Grapevine: Dedicated to outreach

Not every Tel Aviv hotel that gets a face-lift merits a visit by Mayor Ron Huldai.

Huldai and Fattal 521 (photo credit: Yoni Reif)
Huldai and Fattal 521
(photo credit: Yoni Reif)
■ Even though it is surrounded on both sides by luxury hotels, Tel Aviv’s Kikar Atarim is a very seedy place that continues to attract drug and alcohol abusers, pimps and prostitutes and some of Tel Aviv’s homeless. It doesn’t seem like an area in which there would be an institution of Torah learning and prayer. But it’s precisely because Aish HaTorah practices outreach and wants to be accessible to all strata of Jewish society that its new premises are located there. This week Aish HaTorah attracted a lot of attention with the dedication of a Torah scroll donated by Gerald and Judith Ziering of Jerusalem in memory of their respective parents. The couple happen to be the parents of Rabbi David Ziering, who is the director of Aish Tel Aviv, which is located in a beautiful two-story circular building that faces the sea on one side and two nightclubs on the other.
Although Rabbi Ziering had a hard time scrambling together a minyan for Minha services, by Maariv prayers, the whole place was buzzing, with guests from different parts of the country as well as visitors from New Rochelle, New York, where the Zierings lived before making aliya and where they still maintain a home. Also among the guests was Tel Aviv Chief Rabbi Yisrael Meir Lau, who welcomed the presence of Aish as yet another vehicle for bringing the Jews of Tel Aviv a little closer to their heritage.
On Shavuot night, the Aish people sat on the upper floor of their building, which has an open roof made of a series of mushroom structures that never meet. At the large nightclub opposite, there was a huge party, but people coming out into the night air heard the singing of religious songs emanating from the Aish building and came to taste a little Torah and to help themselves to some of the free food. Rabbi Ziering and his colleagues have already had a modicum of success with their outreach program, which includes Friday night dinner with all the trimmings of religious observance.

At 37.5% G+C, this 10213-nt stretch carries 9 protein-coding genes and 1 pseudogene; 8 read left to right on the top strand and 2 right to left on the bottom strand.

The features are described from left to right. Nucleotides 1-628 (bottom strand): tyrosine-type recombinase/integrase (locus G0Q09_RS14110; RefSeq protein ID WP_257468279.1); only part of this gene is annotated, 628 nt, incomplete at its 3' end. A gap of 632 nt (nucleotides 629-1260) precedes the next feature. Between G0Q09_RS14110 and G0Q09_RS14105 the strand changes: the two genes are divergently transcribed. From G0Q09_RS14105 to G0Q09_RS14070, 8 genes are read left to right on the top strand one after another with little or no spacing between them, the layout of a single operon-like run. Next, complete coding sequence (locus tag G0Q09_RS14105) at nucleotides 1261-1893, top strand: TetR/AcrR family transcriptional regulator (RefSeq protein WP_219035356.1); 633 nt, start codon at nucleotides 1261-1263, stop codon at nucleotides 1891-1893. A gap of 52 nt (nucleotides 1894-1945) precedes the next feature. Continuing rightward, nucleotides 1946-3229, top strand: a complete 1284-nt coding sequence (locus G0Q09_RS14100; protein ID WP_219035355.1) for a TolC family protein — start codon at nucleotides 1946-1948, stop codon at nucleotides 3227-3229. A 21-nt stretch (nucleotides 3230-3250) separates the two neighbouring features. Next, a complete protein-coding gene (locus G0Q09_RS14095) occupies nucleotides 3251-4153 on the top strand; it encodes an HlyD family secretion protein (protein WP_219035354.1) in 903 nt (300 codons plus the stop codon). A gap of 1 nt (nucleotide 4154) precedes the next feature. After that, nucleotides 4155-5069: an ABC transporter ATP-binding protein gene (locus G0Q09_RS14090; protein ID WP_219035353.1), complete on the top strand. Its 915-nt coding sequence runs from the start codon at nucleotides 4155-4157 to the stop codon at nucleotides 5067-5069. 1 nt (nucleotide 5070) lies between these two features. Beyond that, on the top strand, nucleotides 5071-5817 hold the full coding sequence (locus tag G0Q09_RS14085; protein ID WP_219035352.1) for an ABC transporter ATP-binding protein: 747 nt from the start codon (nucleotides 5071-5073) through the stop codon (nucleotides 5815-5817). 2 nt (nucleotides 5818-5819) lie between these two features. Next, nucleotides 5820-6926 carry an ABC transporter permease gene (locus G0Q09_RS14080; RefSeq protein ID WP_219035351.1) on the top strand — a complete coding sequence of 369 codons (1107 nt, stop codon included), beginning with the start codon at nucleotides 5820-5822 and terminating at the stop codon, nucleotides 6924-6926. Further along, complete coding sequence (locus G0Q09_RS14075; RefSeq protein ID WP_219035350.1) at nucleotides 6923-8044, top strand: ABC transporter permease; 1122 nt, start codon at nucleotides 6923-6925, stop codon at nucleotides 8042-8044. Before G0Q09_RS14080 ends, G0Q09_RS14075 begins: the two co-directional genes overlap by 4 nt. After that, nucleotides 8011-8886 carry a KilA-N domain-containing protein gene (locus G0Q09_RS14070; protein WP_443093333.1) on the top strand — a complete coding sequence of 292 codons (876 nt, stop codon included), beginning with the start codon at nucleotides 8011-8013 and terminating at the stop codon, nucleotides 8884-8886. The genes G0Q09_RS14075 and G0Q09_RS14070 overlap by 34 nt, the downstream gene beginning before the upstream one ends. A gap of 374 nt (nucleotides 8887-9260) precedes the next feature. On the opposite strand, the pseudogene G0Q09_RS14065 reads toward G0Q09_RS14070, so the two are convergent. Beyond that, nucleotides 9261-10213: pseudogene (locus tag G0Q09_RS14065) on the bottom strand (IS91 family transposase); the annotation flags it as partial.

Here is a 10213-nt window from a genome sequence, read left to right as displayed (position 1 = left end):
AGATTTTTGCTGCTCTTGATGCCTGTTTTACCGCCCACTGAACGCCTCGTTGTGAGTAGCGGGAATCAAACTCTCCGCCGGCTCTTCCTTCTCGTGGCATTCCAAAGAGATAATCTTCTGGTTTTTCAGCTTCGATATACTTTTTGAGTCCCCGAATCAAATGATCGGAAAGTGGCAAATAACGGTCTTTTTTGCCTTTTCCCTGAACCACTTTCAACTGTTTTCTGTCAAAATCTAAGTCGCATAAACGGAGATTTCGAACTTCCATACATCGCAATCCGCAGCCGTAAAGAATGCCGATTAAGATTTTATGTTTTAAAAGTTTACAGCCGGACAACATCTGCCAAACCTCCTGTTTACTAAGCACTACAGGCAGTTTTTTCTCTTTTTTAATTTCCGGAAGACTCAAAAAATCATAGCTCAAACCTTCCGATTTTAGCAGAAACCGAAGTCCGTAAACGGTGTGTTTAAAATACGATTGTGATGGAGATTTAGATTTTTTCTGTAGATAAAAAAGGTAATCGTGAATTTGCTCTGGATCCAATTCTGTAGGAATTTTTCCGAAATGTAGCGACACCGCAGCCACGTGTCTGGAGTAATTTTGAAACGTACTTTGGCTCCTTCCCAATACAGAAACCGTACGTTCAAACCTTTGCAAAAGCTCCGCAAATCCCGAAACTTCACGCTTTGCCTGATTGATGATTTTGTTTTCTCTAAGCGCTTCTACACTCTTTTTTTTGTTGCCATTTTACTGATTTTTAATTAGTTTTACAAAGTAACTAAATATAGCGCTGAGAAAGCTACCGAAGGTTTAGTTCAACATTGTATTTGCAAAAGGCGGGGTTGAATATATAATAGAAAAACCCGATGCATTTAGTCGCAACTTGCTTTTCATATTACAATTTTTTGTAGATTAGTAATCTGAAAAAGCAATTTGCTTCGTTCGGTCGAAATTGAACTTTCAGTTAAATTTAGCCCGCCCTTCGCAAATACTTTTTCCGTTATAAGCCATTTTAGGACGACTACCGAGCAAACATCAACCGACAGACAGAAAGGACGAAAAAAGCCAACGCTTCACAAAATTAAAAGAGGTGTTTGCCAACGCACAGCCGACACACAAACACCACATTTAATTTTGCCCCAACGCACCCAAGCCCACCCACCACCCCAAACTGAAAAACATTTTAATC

Many Tel Avivians who have grown up in a totally secular environment are eager to at least familiarize themselves with some aspects of Jewish tradition even though they may choose to continue to pursue secular lifestyles.
■ Wednesday night this week was definitely a Russian night in more ways than one. Russian Ambassador Piotry Stegny, who is winding up a four-year posting as his country’s envoy to Israel, hosted a Russian National Day mega party at the Tel Aviv Hilton. The event was also an opportunity for him and his wife Margarita to say farewell to the many friends they have made in Israel.
On the other side of town, the Alexendrov Red Army Choir, with soloist Josif Kobzon, performed at the Mann Auditorium. Kobzon, 73, who is the son of Jewish parents, is also a politician who served for many years in the Duma, the Russian Parliament, where he was an influential figure and headed the Duma’s Cultural Committee from 2005-2007. He has been the recipient of numerous Soviet and more recently Russian honors, although in 1983 he was expelled from the Communist Party and castigated for publicly performing Jewish songs and promoting Israel on stage.
However, because of his enormous popularity he was exonerated the following year and he was awarded the USSR State Prize. In 2009 he was made an Honorary Citizen of Moscow.
■ Not every Tel Aviv hotel that gets a face-lift merits a visit by Mayor Ron Huldai, but like so many other Tel Avivians, Huldai was curious to see what had happened to the former Sheraton Moriah hotel on the Tel Aviv beachfront once it became Herod’s, and was delighted to accept the luncheon invitation of David Fattal, owner of Fattal Hotel Management, which manages Herod’s. The invitation included a tour of the totally renovated premises. Lunch was in the vintage-style coffee shop evocative of the 1930s when Tel Aviv was in its coffee shop hey-day.
Fattal told Huldai that in a few days, the hotel would open what is believed to be the largest and most luxurious hotel suite anywhere in Israel. Covering an expanse of 260 sq.m. and offering a panoramic view of the city and the sea, the suite will be available for $3,500 per night.